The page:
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Wednesday, July 11, 2012

How the Columbia Association is working to make our lakes healthy

   I have blogged before on the use of rain gardens to control the sediment build up in Lake Elkhorn. Last week I met with John McCoy the Watershed Manager from the Columbia Association to discuss the creation of a rain garden in my yard.  This past Spring I noticed that during heavy rain storms my front yard has a small stream of storm runoff.  After reading about the cost sharing program that CA has to assist homeowners in putting in a rain garden I thought this would be an attractive way to address the issue (thanks to Sarah at the Sarahsaysblog to alert me to this program).  The rain gardens, installed by a landscaping company, vary in size from 250 sq. ft. to 104 sq. ft.  CA has received a grant from the Maryland Department of Natural Resources to pay for 75% of the cost of the rain gardens. The cost to the homeowner varies from $450 to $988 depending on the size and types of materials used.  Getting a landscaping job worth almost $4000 for $988 is a good deal.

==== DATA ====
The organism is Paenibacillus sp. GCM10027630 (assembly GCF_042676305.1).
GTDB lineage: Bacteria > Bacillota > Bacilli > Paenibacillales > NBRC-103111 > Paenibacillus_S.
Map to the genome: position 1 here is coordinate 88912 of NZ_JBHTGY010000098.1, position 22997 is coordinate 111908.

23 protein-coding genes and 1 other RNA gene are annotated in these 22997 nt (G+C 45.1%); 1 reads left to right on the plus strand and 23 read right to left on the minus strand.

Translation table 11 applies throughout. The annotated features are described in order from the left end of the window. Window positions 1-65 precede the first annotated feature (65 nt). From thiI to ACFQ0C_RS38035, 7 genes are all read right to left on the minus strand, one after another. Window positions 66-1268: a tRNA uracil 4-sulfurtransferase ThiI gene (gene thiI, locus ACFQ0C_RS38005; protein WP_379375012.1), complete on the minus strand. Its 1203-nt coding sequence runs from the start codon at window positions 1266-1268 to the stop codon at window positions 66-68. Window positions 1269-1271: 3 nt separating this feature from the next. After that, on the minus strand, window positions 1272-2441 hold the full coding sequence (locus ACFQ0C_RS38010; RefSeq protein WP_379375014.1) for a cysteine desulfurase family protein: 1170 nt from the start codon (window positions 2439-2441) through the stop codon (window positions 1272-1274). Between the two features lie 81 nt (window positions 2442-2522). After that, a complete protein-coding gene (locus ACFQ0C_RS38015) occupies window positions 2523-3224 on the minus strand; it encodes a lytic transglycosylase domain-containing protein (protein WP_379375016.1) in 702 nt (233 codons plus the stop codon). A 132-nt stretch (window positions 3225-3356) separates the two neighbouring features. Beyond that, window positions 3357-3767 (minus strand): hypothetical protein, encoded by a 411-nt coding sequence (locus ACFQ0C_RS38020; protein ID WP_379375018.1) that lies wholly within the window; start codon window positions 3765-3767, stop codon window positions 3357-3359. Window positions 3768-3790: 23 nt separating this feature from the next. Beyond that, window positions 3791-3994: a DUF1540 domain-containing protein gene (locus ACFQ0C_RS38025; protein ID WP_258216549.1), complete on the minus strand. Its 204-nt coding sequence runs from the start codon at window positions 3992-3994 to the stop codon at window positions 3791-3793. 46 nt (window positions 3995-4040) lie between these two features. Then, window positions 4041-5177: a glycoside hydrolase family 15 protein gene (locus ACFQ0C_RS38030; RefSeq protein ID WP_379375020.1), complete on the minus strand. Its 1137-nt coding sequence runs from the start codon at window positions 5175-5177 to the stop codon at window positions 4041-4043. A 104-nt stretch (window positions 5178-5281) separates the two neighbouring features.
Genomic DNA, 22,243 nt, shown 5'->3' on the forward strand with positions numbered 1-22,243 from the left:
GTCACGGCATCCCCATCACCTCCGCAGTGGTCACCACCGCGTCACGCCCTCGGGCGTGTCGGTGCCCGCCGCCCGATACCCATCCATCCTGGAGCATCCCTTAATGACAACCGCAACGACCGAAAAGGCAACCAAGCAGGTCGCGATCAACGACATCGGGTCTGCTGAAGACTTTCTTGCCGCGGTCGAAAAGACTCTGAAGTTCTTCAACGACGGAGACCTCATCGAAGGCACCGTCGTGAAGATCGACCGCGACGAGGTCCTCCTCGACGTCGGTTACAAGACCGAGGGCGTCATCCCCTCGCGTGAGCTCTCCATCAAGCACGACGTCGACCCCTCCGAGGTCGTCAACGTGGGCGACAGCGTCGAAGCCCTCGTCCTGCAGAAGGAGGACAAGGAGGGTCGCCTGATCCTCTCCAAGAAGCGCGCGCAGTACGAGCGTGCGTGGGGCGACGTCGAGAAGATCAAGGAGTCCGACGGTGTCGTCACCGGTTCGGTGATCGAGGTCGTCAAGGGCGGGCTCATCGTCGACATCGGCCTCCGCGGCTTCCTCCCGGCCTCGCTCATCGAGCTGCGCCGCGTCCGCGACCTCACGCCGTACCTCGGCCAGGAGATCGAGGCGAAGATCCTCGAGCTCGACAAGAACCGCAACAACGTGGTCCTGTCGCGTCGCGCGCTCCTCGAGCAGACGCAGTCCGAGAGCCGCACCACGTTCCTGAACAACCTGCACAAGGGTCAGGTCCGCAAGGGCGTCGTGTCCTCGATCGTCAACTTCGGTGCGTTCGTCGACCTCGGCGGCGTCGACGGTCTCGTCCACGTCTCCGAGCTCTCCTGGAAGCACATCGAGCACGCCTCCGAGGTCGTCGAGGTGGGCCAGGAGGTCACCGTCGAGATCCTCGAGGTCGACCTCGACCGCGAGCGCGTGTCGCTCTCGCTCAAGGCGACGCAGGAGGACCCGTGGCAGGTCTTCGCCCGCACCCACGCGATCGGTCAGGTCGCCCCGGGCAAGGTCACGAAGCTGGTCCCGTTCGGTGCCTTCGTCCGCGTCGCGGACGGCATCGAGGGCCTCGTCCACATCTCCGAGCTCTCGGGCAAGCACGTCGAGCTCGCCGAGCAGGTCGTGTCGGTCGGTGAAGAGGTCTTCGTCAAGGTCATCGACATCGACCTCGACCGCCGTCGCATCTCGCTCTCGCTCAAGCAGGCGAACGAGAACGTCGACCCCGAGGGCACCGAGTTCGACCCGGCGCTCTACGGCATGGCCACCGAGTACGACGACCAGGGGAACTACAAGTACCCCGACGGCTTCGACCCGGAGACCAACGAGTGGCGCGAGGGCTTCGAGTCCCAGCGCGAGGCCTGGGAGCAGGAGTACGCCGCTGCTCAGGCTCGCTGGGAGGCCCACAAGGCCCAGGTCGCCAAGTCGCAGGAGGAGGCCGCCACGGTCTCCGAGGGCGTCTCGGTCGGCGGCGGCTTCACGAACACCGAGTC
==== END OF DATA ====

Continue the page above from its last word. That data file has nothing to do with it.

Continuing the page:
The pictures above show some of the attractive flowers and plants they use.
The picture above is the type of rain garden they install.

       Residents interested in having CA install one of these gardens will first have to get approval from their Village Architectural Committee.  These gardens have already been approved in Owen Brown, Wilde Lake and Long Reach.  Approval from the Committees should be easy.  If you are interested in having a rain garden installed you can reach John at john.mccoy@columbiaassociation.org
     John also mentioned some other ways they are using rain gardens around Columbia.  The pictures above show a garden CA is building between parking lots off of Dobbin Road.  Having run the CA path that goes parallel to Dobbin Road I can attest to the amount of water that runs off of parking lots like the ones above.  Parking lots are some of the biggest sources of storm water runoff.  
     That is why I was encouraged to see the porous parking lot pictured above at the Robinson Nature Center.
   Another way that CA is trying to keep our lakes and ponds healthy is the placement of "floating plant islands" like the ones shown above in Jackson Pond in Long Reach.  In addition to being attractive to look at the roots of the plants absorb nutrients directly from the pond, reducing the phosphates and other nutrients in the pond while flourishing plants bloom on the floating island and provide shelter and nesting areas for birds, turtles and other pond creatures.


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